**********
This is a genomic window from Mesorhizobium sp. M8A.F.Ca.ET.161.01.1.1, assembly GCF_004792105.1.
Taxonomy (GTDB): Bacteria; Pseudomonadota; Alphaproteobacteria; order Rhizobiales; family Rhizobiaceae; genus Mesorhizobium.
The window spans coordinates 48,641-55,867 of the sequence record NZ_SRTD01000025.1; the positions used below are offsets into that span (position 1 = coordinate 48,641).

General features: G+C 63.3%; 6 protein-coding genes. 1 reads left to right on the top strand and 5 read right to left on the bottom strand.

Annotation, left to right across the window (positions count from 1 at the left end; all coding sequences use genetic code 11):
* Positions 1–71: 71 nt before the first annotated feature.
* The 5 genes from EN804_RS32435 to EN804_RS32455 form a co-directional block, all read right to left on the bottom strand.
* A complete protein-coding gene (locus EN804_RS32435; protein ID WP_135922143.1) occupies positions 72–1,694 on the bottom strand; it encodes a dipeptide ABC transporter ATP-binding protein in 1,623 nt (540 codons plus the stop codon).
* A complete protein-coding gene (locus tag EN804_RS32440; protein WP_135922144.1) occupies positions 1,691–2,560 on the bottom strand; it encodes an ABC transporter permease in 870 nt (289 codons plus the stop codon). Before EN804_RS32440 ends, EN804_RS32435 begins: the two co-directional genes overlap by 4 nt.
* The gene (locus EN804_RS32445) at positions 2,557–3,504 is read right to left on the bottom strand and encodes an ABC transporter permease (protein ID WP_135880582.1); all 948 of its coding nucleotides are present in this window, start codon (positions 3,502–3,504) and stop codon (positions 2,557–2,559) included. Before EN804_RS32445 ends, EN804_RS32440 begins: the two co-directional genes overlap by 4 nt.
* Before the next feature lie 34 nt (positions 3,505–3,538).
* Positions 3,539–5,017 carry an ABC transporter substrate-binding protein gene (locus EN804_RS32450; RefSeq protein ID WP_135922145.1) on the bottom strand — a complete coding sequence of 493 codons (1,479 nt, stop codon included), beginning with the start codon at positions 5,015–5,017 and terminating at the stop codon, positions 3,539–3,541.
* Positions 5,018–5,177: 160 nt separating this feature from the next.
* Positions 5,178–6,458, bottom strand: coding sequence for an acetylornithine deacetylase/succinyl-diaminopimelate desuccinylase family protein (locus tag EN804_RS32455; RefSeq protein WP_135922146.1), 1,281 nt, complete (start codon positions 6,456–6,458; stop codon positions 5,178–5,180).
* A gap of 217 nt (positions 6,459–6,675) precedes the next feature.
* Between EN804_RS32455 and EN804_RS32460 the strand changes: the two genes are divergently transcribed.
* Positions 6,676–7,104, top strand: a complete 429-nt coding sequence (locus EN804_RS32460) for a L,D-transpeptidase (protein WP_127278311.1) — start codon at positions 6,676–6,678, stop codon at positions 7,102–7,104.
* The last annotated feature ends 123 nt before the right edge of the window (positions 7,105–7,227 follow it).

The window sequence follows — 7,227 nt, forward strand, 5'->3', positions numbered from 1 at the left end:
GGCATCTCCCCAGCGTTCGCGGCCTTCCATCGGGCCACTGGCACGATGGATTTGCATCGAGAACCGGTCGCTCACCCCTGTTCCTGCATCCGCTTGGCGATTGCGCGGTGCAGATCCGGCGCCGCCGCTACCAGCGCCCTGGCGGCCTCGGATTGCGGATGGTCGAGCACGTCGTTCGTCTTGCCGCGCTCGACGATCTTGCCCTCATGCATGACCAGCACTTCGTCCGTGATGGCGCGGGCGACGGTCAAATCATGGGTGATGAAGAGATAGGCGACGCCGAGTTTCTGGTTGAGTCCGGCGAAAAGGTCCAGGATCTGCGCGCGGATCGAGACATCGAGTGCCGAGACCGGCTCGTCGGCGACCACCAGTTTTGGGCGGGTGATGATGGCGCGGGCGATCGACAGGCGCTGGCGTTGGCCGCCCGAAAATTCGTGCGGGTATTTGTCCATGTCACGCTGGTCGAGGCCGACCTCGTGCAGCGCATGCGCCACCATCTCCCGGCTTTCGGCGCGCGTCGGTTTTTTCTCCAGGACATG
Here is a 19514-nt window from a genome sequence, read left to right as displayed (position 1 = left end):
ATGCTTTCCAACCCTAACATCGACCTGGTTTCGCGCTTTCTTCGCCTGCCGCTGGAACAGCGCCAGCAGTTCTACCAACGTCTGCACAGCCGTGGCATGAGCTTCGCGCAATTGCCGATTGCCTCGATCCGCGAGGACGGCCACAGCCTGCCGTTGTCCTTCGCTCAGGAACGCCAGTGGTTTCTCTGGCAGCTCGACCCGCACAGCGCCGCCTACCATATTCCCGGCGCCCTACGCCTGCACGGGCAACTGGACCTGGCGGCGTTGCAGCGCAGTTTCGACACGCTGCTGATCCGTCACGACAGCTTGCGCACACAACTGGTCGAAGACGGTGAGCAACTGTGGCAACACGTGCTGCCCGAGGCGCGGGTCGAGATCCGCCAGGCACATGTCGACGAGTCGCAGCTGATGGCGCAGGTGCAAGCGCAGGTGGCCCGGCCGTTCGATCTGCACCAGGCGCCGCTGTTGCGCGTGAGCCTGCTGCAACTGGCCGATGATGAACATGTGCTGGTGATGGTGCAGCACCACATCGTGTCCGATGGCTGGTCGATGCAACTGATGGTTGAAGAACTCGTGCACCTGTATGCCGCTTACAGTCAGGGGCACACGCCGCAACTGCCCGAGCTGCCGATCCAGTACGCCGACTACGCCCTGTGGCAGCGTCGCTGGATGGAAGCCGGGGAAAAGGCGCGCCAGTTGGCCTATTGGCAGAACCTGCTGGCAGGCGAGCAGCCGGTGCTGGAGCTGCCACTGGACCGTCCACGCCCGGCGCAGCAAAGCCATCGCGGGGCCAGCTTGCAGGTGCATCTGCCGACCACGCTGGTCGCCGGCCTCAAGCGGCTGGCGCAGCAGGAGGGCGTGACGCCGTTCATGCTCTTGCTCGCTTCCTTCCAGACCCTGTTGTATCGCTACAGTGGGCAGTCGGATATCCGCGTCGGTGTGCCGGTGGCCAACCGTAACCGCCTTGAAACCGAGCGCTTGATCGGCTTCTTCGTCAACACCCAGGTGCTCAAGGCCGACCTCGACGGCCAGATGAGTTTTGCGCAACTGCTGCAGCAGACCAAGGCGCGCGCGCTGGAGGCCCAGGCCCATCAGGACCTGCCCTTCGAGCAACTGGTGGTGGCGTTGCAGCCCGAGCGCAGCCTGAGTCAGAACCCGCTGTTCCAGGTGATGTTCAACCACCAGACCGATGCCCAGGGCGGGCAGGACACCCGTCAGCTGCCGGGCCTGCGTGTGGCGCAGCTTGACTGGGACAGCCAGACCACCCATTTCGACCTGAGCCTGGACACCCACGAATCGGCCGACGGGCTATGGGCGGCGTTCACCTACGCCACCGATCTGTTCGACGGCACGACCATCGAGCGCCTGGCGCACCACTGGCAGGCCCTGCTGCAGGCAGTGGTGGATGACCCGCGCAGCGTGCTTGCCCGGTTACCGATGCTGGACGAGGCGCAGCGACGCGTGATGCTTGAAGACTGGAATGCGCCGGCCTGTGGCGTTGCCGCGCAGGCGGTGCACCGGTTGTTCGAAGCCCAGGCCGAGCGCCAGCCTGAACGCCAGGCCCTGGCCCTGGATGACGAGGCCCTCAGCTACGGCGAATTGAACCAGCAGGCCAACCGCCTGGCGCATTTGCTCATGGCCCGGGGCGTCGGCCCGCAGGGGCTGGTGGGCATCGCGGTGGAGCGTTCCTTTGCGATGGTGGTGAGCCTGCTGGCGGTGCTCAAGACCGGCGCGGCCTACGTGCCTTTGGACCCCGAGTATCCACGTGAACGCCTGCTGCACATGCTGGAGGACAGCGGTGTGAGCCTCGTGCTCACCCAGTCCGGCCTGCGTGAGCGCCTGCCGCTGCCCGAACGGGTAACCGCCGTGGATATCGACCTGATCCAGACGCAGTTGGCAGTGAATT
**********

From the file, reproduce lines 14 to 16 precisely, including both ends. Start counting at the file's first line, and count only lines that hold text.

* Positions 5,178–6,458, bottom strand: coding sequence for an acetylornithine deacetylase/succinyl-diaminopimelate desuccinylase family protein (locus tag EN804_RS32455; RefSeq protein WP_135922146.1), 1,281 nt, complete (start codon positions 6,456–6,458; stop codon positions 5,178–5,180).
* A gap of 217 nt (positions 6,459–6,675) precedes the next feature.
* Between EN804_RS32455 and EN804_RS32460 the strand changes: the two genes are divergently transcribed.